Independent creative agency Walrus has named Jeff Hale its first Head of Design. In the new role, Hale will oversee Walrus’s design output across both the agency’s full-service and design-only clients, including Lowes Foods, Los Angeles Magazine, Fair Harbor, Northwest Arkansas Council, EngageSmart and Quality Branded Restaurants.
Hale brings over 20 years of experience to the agency. For the past seven years, he has run his own design consultancy, working primarily on Tabasco, for which he redesigned all international packaging and brand identity, and Edrington International, for which he oversaw the national launches of its Noble Oak and Wyoming Whiskey brands, including Harrison Ford/Wyoming Whiskey’s “Wide Open Spaces” project for The National Park Foundation.
Prior to earning his MFA from the University of Washington in Seattle, he freelanced as a designer for the agency across most of its accounts, including Lowes Foods, General Mills and SlowMag Magnesium. He also spent the earlier part of his career at Mad Dogs & Englishmen, where he first met and worked with Walrus’s Deacon Webster. Along the way, Hale has held posts at Fallon/Duffy Partners, Nike, 77 Ventures Creative and Central Office Corp as a designer, design director, and creative director.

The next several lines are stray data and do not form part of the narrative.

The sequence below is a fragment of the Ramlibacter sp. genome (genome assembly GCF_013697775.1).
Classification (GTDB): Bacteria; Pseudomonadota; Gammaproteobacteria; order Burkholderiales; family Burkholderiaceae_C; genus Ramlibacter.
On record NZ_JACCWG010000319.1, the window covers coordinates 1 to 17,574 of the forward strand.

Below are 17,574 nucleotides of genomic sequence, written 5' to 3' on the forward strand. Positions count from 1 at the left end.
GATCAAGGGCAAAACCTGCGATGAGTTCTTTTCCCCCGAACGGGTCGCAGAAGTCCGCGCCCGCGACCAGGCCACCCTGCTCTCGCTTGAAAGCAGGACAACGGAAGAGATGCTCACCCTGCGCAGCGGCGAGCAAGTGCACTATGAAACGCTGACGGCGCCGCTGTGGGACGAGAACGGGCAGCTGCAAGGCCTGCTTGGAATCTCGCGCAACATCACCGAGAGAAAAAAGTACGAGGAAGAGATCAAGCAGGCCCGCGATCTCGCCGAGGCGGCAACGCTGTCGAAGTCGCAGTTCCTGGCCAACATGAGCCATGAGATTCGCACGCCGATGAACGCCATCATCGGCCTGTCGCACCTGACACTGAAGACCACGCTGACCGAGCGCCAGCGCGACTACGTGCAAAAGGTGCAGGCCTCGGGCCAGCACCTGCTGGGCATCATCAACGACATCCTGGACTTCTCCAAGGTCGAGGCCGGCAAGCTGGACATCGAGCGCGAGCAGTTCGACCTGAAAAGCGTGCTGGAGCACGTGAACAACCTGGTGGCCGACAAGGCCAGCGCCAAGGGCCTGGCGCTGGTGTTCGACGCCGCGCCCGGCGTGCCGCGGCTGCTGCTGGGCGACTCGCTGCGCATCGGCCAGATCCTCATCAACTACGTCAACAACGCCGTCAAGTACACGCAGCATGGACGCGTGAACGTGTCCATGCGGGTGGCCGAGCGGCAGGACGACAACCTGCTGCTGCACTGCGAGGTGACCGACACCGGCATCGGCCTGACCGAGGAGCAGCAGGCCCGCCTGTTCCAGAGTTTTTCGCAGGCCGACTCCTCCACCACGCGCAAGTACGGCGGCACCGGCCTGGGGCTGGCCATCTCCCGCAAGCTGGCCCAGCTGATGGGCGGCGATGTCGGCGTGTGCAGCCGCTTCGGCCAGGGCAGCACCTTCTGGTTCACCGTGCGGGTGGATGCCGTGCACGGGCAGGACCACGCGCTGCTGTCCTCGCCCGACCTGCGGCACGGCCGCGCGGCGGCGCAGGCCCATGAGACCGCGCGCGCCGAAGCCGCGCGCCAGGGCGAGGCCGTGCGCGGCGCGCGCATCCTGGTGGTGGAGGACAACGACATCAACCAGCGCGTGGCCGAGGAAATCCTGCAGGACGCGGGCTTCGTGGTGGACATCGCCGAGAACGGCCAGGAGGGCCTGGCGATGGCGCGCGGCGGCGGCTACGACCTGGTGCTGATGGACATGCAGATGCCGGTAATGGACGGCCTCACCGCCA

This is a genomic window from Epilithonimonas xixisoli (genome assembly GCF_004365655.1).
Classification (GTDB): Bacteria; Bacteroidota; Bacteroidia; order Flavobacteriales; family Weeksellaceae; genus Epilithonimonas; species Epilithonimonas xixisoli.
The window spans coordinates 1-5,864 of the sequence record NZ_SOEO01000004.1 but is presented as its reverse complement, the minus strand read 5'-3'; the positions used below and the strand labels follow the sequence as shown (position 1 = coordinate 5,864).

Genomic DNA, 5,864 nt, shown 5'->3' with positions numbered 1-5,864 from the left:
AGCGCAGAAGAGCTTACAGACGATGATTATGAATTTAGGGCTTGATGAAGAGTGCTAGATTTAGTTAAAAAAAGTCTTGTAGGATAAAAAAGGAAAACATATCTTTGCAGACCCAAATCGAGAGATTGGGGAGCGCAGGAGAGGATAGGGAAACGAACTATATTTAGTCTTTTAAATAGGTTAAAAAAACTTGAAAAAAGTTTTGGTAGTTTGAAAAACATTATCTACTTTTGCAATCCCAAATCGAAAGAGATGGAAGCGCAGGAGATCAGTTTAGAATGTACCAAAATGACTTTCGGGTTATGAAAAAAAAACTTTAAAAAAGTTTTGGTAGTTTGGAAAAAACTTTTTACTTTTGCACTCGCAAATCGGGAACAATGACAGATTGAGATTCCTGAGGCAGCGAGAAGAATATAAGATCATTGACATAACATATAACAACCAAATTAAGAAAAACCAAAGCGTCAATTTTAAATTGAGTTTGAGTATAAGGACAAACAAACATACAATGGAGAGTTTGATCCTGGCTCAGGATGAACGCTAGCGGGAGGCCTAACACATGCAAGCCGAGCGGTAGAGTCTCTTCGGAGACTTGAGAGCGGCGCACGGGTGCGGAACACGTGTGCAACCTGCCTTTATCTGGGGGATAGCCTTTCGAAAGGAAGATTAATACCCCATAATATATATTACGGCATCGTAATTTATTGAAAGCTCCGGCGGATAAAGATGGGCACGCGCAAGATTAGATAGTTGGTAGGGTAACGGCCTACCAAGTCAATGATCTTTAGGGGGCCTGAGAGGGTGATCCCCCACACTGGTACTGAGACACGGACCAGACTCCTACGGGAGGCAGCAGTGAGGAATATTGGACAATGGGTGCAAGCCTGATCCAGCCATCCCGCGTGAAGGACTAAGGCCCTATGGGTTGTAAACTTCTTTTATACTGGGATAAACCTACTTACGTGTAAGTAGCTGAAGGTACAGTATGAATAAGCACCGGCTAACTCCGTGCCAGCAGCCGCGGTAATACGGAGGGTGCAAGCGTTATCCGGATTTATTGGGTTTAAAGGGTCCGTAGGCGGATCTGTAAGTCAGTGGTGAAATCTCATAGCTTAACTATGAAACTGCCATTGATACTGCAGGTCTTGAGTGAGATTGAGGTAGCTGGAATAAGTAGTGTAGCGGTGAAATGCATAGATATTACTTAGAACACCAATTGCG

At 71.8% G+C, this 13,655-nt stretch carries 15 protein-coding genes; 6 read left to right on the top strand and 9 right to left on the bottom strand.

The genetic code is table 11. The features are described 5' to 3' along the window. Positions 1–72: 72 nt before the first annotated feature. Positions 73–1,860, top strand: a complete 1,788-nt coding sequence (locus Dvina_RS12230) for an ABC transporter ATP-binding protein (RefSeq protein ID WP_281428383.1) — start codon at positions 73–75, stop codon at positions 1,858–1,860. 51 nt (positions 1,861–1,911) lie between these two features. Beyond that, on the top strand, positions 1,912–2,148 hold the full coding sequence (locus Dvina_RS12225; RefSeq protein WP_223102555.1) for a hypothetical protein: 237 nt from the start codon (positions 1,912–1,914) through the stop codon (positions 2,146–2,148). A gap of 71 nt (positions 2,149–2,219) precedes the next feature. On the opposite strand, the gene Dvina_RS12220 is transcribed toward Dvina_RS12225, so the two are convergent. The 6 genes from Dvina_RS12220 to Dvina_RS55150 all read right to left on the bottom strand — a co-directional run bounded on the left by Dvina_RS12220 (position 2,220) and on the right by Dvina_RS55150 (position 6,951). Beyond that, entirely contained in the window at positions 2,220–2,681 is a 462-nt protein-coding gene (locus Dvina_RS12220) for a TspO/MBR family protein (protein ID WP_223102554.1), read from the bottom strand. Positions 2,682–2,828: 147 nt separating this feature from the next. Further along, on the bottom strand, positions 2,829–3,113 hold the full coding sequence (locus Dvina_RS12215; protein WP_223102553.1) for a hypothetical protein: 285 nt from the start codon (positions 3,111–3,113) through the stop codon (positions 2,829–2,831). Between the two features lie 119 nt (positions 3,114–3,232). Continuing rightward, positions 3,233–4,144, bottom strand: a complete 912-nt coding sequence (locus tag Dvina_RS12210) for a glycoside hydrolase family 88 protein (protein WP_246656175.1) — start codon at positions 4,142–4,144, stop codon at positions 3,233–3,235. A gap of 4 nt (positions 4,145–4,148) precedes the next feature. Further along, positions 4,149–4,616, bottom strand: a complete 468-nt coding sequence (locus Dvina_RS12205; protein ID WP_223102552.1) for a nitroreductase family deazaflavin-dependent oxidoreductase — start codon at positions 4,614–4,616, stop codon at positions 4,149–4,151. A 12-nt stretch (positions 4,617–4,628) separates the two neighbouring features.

“Outside of any business opportunities this may represent, we simply love great design thinking and typography,” said Deacon Webster, Founder & Chief Creative Officer of Walrus. “Having someone as talented and seasoned as Jeff in-house will raise the bar on our work across the board. It’s our mission to put smart, fun, beautiful, useful things into the world, and the more people we can bring in to help us do that, the better.”
In addition to his professorship at PNCA, Hale taught drawing, color theory, design, and typography at RISD, Brown University and Rhode Island College. His award-winning work spans packaging, brand identity, signage & way-finding, naming, editorial, and illustration.
“I’ve always been drawn to Walrus for its ability to creatively problem-solve and find new ways to use humor to endear or tell brand stories,” said Hale. “They’ve managed to create a forward-looking agency model for creative advertising and design solutions for an extremely varied client base, which is a rarity in our industry. I’m eager to expand Walrus’s design practice in a way that explores the physical possibilities of design and exploits both the forgotten techniques and new technologies that make design tangible and effective.”